The MP for Stourbridge joins more than 50 of her colleagues in not contesting the December election.Read more
Stourbridge MP Margot James will be able to stand as a Conservative candidate in December's general election after having the whip restored by Boris Johnson.
The former minister was one of 21 Tory MPs expelled from the parliamentary Conservative Party after backing efforts to pass legislation to block a no-deal Brexit.
She had said voting against the government last month was"the most difficult decision I've ever had to make".
But 10 of the 21 rebels were welcomed back by the prime minister, shortly before MPs backed his plan to hold an early general election on Thursday, 12 December.
Those who have had the whip restored are now eligible to stand as Conservative candidates at the election if new candidates have not since been chosen.
The Digital Minister has faced a barrage of criticism over a decision by his department to scrap plans for an age verification system to prevent children viewing pornography online. MPs from across the Commons lined up to make their feelings clear, as Mandy Baker reports. There's more from Today In Parliament at 1130pm on BBC Radio 4 and BBC Sounds.
Former Tory MP Margot James tells the BBC's Victoria Derbyshire the prime minister's top aide, Dominic Cummings, is a "deeply malevolent force".
BBC Midlands Today
A decision by an MP to vote against the government was "the final straw" for her town's local Conservative association, which is now looking for a new candidate for the next general election.
Stourbridge's Margot James joined 20 other Tory MPs in rebelling last night against Prime Minister Boris Johnson in a bid to ultimately block the UK leaving the EU without a deal on 31 October.
Her Conservative association in the town has been told to select another candidate for the next general election.
Roger Spencer, chair of the association, said she had been a good MP "but this voting against the government was just the final straw basically".
While another member of the association, Nicolas Barlow thought she'd let the constituency down as "we expected her to support the government and do what was expected".
Stourbridge MP Margot James says voting against the government was "the most difficult decision".
Former business minister Margot James - one of the 21 Tory rebels expelled over Brexit - criticised Boris Johnson for listening to controversial adviser Dominic Cummings.
Political reporter, BBC WM
Stourbridge MP Margot James said voting against the government last night was "the most difficult decision I've ever had to make".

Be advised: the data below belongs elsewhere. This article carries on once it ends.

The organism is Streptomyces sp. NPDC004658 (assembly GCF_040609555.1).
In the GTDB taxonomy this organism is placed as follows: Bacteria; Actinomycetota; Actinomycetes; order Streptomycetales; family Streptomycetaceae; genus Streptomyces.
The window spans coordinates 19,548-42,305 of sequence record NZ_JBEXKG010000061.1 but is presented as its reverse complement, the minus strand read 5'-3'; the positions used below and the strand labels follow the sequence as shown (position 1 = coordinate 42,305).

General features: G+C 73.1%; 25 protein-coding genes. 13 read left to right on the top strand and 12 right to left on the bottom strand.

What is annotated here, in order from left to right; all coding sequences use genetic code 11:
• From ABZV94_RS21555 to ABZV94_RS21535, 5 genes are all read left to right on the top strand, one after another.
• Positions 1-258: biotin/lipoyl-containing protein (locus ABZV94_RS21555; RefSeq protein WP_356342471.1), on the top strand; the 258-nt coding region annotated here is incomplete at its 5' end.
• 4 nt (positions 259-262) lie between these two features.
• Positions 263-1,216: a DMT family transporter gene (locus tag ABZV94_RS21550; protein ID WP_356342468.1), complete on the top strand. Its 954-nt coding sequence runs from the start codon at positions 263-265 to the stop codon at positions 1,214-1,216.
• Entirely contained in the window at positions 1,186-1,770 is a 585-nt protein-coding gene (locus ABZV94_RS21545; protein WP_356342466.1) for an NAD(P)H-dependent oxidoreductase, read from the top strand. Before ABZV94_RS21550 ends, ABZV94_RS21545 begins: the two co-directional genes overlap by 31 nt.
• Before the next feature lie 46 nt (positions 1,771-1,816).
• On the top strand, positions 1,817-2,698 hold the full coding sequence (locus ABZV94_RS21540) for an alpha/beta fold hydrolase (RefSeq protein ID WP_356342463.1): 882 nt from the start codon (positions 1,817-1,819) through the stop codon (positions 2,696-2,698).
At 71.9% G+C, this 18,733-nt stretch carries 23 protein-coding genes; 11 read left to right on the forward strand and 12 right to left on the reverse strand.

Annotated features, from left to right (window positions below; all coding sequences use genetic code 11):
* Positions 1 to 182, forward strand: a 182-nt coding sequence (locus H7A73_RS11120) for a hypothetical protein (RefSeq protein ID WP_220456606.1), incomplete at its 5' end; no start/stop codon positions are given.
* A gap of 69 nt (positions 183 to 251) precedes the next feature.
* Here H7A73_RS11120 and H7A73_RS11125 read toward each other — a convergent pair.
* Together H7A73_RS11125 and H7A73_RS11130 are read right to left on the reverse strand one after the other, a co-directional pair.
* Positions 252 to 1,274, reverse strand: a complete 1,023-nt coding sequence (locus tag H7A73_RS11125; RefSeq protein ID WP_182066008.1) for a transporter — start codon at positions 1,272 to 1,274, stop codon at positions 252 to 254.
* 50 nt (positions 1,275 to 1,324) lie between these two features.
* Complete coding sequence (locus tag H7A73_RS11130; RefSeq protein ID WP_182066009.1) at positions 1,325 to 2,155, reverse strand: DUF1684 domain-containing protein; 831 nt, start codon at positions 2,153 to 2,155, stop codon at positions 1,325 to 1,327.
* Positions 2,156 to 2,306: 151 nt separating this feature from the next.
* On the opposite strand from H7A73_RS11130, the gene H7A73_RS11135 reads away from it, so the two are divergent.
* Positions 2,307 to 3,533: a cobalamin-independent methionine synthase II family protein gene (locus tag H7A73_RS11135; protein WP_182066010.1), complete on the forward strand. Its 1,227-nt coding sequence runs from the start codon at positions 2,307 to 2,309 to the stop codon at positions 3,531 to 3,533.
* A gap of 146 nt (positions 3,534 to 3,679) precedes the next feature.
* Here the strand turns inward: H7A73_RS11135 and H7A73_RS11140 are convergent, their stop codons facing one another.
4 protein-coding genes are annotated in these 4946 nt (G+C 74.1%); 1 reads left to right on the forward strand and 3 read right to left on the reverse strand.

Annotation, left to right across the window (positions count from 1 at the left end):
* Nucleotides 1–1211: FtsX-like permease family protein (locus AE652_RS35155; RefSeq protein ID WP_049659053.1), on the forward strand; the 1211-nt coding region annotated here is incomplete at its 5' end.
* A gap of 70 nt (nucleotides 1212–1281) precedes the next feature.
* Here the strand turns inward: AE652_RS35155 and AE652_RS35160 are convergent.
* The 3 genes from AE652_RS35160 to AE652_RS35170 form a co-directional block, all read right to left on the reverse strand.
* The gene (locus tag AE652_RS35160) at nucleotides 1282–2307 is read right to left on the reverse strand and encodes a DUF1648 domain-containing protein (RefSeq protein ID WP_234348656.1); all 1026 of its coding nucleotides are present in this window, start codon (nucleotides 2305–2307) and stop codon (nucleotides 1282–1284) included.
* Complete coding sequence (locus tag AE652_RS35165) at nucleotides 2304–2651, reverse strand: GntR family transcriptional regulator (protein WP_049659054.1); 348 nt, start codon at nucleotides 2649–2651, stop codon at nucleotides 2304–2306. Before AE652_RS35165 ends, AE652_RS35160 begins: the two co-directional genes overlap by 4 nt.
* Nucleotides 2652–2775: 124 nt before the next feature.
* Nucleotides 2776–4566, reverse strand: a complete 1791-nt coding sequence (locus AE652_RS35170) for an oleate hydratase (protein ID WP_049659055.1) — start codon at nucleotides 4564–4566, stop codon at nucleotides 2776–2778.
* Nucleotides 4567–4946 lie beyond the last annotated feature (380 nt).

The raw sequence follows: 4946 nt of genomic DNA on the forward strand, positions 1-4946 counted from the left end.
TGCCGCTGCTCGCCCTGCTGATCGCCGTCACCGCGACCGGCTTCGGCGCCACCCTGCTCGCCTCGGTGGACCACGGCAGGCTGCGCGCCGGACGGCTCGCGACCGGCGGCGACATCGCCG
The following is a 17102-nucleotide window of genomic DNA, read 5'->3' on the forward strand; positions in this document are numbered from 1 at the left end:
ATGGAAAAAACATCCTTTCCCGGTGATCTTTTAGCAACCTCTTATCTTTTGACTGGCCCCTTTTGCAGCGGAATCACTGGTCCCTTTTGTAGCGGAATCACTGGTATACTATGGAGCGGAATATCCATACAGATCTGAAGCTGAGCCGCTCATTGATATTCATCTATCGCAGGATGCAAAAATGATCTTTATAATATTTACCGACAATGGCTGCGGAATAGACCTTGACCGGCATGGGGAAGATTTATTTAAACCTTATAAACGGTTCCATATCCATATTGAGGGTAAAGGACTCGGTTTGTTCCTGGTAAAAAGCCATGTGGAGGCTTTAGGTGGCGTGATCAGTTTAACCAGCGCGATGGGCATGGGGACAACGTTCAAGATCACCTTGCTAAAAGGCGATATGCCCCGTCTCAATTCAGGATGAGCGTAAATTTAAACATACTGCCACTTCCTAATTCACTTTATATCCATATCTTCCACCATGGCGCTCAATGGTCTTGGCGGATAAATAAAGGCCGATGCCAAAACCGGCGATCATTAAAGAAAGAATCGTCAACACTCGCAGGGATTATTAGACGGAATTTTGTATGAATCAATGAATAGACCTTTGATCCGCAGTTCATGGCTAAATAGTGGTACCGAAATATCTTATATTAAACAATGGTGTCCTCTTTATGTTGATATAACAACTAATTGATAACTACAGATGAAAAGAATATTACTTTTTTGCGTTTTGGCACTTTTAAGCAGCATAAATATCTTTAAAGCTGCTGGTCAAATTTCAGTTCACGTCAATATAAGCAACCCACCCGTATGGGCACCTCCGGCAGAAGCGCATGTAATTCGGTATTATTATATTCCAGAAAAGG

The former minister was one of 21 Tory MPs in rebelling as the Commons voted to take control of the Brexit agenda and try to bring a bill today asking for a delay.
"I've only rebelled once against a three line whip in all the nine years I've been in Parliament. I am by nature loyal to my party and my colleagues," she said.
After the vote, Mrs James told BBC WM she was called by the chief whip to tell her the whip was being removed, effectively expelling her from the parliamentary party.
She said she hadn't decided if she would stand as an independent candidate in the next election, but didn't want to stand down from Parliament.
An MP who has resigned as a minister after voting against the government has described Boris Johnson's possible approach to leaving the EU as a "bridge too far".
Leadership contender Boris Johnson has not ruled out suspending Parliament top allow a no-deal scenario to progress.
The Conservative MP for Stourbridge, Margot James resigned as minister for Digital, Culture, Media and Sport after she voted for an amendment designed to block the next prime minister from suspending parliament.
In her resignation letter, posted on Twitter, she said "leaving without a deal would be a disaster for this country" and "reckless in the extreme".
Seventeen Conservatives rebelled against the whip, in this afternoon's vote over measures to block Parliament shutdown, including minister Margot James.
Stafford MP Jeremy Lefroy and Antoinette Sanbach, MP for Eddisbury in Cheshire were also among the rebels.
Among those Conservative MPs who did not vote were Chancellor Philip Hammond, Justice Secretary David Gauke, Foreign Secretary Jeremy Hunt and International Development Secretary Rory Stewart.